BOTANICAL EVALUATION OF THE GOAT ISLAND COMPLEX, NIAGARA FALLS, NEW YORK
HISTORICAL BOTANICAL SPECIMENS
The primary source for historic specimens of vascular plants were those curated at the Clinton Herbarium, Buffalo Museum of Science. Since the founding of the Buffalo Society of Natural Sciences, which operates the Museum, in 1861, various members of that society have collected and published their discoveries on the Niagara flora as one of the most interesting floristic localities in western New York State and adjacent Ontario (the Niagara Frontier Region).
With the kind assistance of Dr. Harold Robinson, Curator of Bryophytes, historic specimens of mosses were searched for at the National Herbarium, Smithsonian Institution, Washington, D.C. Dr. William Buck, curator of bryophytes, generously assisted in the search for mosses and hepatics at the New York Botanical Garden. Dr. Richard Harris, also of the New York Botanical Garden, kindly determined and annotated the Clinton Herbarium's historic specimens of lichens from Goat Island, and the areas around Niagara Falls.
In the Clinton Herbarium, Buffalo, approximately 20,000 vascular plant, 3,600 bryophyte, 2,500 mycological and phycological specimens were searched for collections made on Goat Island. Each Goat Island specimen as it was found was removed from its herbarium case and its label information typed into the herbarium database according to the procedure outlined above in the section above on voucher specimens. The specimen sheet was stamped, indicating its data had been entered, the specimen was reidentified (except for myco- and phycological material), and the specimen was returned to its herbarium case. Specimens found at the other institutions mentioned above, were pulled from their collections and sent on loan to the Clinton Herbarium, where they were redetermined, typed into the specimen databases and wordprocessing files, annotated and returned.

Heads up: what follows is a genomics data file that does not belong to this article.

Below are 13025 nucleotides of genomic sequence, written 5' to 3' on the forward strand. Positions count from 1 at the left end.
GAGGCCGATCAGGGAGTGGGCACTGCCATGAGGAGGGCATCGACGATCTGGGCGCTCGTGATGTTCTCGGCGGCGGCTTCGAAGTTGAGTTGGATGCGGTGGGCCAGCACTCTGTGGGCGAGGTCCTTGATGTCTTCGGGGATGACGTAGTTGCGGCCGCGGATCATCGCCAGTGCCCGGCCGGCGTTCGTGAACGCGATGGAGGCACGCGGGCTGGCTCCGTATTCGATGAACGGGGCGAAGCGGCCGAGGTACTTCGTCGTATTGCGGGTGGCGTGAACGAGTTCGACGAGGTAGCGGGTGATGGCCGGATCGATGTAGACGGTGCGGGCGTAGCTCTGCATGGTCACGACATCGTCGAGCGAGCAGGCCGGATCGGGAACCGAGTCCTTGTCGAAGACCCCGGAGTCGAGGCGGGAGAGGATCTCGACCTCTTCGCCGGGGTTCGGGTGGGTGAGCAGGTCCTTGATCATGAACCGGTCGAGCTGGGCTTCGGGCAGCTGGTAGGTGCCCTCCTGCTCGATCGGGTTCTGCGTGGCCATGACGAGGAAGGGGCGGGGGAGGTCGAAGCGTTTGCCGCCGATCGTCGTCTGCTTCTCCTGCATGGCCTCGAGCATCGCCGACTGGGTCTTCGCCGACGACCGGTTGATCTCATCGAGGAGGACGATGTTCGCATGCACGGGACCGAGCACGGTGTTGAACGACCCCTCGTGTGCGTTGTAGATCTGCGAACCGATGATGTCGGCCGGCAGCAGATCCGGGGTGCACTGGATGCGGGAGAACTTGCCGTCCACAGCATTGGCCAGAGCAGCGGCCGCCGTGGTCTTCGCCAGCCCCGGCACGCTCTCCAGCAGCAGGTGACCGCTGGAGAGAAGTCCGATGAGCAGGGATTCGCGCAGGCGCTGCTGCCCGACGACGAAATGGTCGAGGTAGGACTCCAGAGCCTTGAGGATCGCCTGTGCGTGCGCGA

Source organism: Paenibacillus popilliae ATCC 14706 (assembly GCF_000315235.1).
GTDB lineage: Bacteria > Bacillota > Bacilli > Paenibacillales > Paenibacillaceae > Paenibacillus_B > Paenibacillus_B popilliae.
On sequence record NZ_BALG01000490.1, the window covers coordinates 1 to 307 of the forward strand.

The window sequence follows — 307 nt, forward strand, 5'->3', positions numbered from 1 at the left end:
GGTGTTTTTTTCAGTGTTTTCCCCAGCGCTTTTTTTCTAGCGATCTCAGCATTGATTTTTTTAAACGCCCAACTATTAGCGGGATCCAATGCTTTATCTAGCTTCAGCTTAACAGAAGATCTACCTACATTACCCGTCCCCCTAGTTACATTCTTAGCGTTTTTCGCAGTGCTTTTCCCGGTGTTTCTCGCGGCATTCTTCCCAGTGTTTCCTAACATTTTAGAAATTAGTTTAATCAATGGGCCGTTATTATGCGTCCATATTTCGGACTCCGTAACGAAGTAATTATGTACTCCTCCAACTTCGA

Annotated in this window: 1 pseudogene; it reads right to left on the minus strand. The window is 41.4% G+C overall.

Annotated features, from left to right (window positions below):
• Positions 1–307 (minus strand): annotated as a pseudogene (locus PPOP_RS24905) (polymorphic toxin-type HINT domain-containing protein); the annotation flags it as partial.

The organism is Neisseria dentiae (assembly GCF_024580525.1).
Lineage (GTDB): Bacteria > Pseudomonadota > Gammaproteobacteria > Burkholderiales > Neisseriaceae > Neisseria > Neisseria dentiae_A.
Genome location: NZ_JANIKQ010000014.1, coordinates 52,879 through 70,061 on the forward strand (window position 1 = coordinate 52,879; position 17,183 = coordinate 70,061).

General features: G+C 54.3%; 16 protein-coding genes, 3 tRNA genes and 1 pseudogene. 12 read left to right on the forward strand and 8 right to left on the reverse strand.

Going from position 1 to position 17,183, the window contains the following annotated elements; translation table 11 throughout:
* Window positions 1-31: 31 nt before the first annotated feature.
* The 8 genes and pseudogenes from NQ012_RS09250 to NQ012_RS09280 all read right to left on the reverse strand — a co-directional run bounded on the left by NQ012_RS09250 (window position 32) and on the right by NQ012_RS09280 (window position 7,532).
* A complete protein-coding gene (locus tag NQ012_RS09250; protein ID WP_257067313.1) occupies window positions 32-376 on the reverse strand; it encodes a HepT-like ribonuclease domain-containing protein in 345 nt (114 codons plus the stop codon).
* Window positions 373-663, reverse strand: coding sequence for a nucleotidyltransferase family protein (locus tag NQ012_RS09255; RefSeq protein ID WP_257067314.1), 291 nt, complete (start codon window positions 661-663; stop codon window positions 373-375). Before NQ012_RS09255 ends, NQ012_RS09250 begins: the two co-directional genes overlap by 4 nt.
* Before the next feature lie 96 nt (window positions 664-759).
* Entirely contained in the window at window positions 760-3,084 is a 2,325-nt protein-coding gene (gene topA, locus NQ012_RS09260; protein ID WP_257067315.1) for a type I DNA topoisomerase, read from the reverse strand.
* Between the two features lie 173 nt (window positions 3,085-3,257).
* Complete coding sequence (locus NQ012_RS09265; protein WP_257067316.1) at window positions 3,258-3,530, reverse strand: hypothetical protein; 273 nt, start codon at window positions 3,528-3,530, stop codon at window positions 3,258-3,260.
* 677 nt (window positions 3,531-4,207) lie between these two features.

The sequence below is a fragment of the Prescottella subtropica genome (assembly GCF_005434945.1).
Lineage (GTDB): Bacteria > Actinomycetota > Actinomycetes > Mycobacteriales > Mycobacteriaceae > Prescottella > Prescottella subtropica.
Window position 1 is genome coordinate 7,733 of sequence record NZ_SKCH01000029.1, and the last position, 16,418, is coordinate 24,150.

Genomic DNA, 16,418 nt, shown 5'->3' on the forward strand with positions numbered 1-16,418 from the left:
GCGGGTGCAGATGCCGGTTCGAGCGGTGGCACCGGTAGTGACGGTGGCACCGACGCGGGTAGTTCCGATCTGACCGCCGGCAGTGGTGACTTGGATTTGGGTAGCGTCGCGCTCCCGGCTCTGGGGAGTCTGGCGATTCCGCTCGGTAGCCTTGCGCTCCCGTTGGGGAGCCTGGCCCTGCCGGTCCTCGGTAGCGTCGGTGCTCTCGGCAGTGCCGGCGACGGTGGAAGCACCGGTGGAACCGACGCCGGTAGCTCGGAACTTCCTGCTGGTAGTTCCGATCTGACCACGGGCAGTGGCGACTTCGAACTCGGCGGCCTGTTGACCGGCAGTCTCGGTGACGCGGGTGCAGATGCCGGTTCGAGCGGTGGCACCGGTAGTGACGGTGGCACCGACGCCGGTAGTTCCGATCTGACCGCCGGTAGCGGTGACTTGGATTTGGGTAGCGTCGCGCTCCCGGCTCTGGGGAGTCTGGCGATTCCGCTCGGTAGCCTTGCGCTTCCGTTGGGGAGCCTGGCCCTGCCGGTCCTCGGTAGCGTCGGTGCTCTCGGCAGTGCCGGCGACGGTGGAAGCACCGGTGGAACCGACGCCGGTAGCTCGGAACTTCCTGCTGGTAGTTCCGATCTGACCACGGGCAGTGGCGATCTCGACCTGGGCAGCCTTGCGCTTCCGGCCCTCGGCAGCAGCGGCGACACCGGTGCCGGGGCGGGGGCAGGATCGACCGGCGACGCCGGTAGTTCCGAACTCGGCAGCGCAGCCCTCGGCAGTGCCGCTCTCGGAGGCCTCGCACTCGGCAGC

Data from historic herbarium sheets was added to floristic data compiled in the field, and from published reports.
Dr. Asa Gray exerted a powerful influence on the botanists of his day. George W. Clinton, whose collections from the latter half of the nineteenth century constitute the nucleus of the present Clinton Herbarium, consulted with Gray regarding the manner of curating his own herbarium, as Clinton notes in the very first lines of his collecting notebook. Unfortunately, Gray seemed more interested in plant taxonomy and general plant distribution, rather than the precise localities from which his specimens derived, and referred to collecting localities only in general terms on the labels of his own collections at the Gray Herbarium, Harvard University. Clinton, and probably other botanists of the period, also frequently did not cite locality data on the labels accompanying collections, hence many of Clinton's specimens cite only the name of the plant on the sheet, and the printed label with the words: "Ex Coll. G. W. Clinton, Buffalo, New York." Publications, such as Peck's first checklist of the bryophytes of New York State, cite Clinton collections from Goat Island, Devil's Hole, Whirlpool Woods, and elsewhere along the gorge of the Niagara River, but Clinton's specimens themselves do not necessarily include these localities. Apparently Peck knew their provenance from correspondence with Clinton, or through some other communication. Specimens of Clinton's existing in the National Herbarium, or the New York Botanical Garden that probably derive from Goat Island or the Niagara Gorge were not pulled for inclusion in this report because of the ambiguity of information on their provenance.
The designation "Niagara Falls," which does occur on Clinton's labels, and the labels of other collectors, is also ambiguous as to whether the reference is to localities in New York State or the Province of Ontario, or the city of Niagara Falls, New York, much less demonstrative of exact sites at the Falls, such as Goat Island and the Three Sisters, to which some Niagara Falls citations must refer. Clinton, according to his journal, liked to collect by the "American Staircase," an area now called Prospect Point. I have not been able to determine if Prospect Point was a named used before 1885, that is, before the establishment of the Reservation.